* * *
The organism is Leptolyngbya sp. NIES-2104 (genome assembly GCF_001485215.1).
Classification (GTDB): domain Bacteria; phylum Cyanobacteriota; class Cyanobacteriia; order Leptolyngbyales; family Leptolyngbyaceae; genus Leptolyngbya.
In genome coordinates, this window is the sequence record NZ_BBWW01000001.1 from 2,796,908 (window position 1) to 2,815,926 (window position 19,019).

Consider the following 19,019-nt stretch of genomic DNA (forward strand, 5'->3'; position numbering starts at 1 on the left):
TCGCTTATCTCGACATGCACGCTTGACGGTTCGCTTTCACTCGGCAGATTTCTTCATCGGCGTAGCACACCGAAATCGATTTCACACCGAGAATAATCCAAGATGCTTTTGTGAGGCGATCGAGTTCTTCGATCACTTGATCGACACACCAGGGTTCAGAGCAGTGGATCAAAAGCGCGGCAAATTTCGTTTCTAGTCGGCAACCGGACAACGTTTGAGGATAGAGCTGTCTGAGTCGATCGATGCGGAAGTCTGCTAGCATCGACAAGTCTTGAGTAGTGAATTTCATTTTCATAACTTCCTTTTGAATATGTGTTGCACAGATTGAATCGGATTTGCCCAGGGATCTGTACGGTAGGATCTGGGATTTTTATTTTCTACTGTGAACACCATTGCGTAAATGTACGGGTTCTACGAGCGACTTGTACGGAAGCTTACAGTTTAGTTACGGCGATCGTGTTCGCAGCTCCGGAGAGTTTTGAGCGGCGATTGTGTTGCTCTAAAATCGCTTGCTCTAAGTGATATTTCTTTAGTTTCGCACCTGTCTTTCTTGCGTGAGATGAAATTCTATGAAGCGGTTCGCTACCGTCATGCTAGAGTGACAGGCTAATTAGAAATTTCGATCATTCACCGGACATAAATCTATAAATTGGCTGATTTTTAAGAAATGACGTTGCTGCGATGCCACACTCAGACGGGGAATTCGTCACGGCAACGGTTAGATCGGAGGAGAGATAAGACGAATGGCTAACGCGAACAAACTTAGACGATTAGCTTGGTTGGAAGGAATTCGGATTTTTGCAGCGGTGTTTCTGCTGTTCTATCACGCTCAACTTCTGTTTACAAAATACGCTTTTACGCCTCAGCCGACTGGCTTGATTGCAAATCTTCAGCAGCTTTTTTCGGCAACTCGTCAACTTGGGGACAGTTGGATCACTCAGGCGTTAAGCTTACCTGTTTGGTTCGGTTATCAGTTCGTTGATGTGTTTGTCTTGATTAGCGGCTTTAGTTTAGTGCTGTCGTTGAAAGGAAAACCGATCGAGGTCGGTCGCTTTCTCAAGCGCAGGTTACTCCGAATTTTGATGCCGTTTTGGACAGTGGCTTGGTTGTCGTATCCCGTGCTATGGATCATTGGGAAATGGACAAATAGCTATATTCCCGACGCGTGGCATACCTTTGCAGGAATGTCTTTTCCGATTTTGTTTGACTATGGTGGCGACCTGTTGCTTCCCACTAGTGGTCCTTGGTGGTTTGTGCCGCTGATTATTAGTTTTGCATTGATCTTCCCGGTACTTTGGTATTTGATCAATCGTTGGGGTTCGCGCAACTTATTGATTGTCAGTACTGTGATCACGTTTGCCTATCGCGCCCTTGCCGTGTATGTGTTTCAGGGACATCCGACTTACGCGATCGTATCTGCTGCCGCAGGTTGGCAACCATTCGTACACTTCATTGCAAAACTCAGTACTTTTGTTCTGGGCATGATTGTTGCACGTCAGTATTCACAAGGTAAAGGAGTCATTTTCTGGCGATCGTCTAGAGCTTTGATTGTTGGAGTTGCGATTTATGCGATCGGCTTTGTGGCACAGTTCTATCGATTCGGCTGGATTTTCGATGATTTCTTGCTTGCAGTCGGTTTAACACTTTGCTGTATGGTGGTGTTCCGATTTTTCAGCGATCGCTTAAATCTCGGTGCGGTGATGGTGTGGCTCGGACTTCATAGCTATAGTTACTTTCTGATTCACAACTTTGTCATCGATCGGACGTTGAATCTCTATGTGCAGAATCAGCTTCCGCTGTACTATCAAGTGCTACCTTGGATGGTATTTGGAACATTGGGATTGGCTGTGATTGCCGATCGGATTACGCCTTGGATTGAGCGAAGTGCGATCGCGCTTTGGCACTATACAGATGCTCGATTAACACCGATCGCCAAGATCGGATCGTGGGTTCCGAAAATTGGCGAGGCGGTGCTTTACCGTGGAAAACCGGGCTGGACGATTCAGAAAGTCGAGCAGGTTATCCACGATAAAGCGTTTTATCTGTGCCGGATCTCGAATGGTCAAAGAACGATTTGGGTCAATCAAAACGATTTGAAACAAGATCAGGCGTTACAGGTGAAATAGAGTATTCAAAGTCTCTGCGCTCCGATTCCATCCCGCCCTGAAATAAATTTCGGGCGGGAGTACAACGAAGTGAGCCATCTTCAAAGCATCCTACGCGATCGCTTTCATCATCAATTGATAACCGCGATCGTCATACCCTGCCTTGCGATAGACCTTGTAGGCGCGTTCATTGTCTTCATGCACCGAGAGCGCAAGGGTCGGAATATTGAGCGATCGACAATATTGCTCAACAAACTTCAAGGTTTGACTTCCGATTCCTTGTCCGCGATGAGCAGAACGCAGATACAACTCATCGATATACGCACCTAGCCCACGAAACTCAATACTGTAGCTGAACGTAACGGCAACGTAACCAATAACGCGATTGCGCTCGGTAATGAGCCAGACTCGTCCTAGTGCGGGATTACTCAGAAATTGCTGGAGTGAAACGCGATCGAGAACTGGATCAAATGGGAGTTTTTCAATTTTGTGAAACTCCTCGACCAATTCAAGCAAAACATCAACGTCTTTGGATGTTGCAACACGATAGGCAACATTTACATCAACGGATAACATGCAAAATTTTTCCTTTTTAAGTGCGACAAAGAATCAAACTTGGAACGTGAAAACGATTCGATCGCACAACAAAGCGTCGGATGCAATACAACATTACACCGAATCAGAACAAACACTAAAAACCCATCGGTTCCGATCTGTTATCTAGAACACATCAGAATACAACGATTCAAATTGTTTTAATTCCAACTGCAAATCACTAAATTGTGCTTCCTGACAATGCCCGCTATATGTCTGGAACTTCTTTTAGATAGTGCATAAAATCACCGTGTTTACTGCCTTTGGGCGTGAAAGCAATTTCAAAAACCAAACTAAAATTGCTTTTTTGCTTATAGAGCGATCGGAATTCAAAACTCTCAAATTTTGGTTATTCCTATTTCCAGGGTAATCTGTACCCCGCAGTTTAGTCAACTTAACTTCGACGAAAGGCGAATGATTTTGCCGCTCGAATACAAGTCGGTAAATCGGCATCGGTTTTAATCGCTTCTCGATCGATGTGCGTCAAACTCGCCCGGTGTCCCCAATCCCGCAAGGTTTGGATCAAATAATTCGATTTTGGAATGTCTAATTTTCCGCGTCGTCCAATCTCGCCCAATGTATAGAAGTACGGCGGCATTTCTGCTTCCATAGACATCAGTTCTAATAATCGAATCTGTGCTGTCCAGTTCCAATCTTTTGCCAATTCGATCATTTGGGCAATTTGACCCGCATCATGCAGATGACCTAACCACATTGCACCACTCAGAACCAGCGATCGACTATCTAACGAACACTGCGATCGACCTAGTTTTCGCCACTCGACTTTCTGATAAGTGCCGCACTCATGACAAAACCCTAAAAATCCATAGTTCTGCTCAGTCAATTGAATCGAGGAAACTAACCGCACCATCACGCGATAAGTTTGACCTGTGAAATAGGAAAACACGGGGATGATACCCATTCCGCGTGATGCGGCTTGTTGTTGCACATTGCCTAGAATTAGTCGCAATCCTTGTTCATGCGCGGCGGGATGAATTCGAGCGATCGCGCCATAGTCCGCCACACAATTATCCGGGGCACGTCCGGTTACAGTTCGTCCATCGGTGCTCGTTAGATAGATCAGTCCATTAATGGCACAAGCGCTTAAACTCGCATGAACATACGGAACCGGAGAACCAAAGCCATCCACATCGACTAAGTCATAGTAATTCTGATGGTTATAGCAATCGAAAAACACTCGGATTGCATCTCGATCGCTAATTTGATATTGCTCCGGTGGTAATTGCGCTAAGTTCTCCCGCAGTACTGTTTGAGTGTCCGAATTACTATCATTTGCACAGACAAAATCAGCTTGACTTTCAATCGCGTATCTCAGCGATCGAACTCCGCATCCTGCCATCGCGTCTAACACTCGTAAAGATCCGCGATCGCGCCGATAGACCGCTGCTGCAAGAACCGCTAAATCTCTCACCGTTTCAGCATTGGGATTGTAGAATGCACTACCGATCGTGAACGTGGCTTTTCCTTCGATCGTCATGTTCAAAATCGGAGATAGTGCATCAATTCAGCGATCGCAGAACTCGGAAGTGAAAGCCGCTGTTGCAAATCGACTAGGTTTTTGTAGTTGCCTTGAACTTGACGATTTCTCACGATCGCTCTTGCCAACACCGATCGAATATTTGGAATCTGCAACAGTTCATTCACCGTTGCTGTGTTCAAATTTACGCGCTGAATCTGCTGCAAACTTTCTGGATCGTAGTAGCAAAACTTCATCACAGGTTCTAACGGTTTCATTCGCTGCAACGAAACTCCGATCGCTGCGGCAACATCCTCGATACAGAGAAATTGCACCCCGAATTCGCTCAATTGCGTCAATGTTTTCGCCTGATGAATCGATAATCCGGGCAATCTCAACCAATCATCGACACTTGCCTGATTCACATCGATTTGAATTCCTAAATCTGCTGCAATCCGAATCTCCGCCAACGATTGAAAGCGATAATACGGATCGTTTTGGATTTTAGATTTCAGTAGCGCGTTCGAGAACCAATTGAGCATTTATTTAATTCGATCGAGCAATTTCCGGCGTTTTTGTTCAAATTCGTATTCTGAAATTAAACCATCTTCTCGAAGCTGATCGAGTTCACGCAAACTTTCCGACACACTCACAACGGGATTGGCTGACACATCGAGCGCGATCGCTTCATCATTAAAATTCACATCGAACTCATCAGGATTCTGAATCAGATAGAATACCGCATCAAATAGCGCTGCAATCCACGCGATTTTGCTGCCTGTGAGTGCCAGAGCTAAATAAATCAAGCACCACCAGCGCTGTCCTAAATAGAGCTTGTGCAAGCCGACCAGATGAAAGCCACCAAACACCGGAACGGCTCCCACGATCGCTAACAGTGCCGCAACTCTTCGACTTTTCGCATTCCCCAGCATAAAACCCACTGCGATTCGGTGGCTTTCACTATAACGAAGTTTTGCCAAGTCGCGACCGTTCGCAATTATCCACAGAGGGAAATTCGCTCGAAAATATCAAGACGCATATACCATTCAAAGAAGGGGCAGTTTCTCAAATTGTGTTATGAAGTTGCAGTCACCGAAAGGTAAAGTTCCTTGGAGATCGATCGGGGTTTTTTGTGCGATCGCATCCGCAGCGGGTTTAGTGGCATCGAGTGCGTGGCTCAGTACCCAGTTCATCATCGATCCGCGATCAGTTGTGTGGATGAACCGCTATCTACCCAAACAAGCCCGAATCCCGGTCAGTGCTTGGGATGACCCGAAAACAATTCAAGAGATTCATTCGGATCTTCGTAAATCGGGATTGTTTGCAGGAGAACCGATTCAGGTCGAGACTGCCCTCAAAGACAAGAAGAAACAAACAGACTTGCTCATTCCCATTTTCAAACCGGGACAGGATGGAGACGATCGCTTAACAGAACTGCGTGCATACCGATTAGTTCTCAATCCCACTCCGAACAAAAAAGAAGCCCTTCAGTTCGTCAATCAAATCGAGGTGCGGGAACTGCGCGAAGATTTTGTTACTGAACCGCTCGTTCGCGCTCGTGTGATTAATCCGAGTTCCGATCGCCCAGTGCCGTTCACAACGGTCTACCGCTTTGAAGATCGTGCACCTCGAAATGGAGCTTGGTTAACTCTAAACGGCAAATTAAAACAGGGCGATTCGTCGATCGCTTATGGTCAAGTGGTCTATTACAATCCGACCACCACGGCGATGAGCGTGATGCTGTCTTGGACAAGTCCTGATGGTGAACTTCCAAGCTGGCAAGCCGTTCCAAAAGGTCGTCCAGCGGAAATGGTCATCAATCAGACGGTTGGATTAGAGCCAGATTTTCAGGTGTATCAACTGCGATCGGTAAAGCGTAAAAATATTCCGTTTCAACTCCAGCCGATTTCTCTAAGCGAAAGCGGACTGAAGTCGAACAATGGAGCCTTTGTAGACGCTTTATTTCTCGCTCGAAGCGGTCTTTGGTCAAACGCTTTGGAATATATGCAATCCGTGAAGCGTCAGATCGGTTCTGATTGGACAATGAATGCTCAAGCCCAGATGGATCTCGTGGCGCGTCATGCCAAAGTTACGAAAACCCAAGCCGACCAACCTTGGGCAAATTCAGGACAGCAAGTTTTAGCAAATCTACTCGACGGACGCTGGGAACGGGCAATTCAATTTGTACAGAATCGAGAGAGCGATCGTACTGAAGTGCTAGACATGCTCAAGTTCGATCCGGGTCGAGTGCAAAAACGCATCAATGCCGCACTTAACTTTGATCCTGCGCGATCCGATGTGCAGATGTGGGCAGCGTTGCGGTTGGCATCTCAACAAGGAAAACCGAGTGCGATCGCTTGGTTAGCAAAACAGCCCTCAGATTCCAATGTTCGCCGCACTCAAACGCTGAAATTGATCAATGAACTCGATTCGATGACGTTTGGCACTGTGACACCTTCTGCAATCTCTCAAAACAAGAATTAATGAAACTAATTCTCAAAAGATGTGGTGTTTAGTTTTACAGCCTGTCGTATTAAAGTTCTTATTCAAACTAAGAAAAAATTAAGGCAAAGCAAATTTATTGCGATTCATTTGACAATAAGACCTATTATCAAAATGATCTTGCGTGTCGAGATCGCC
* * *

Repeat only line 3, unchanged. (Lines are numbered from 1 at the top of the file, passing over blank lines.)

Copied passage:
In genome coordinates, this window is the sequence record NZ_BBWW01000001.1 from 2,796,908 (window position 1) to 2,815,926 (window position 19,019).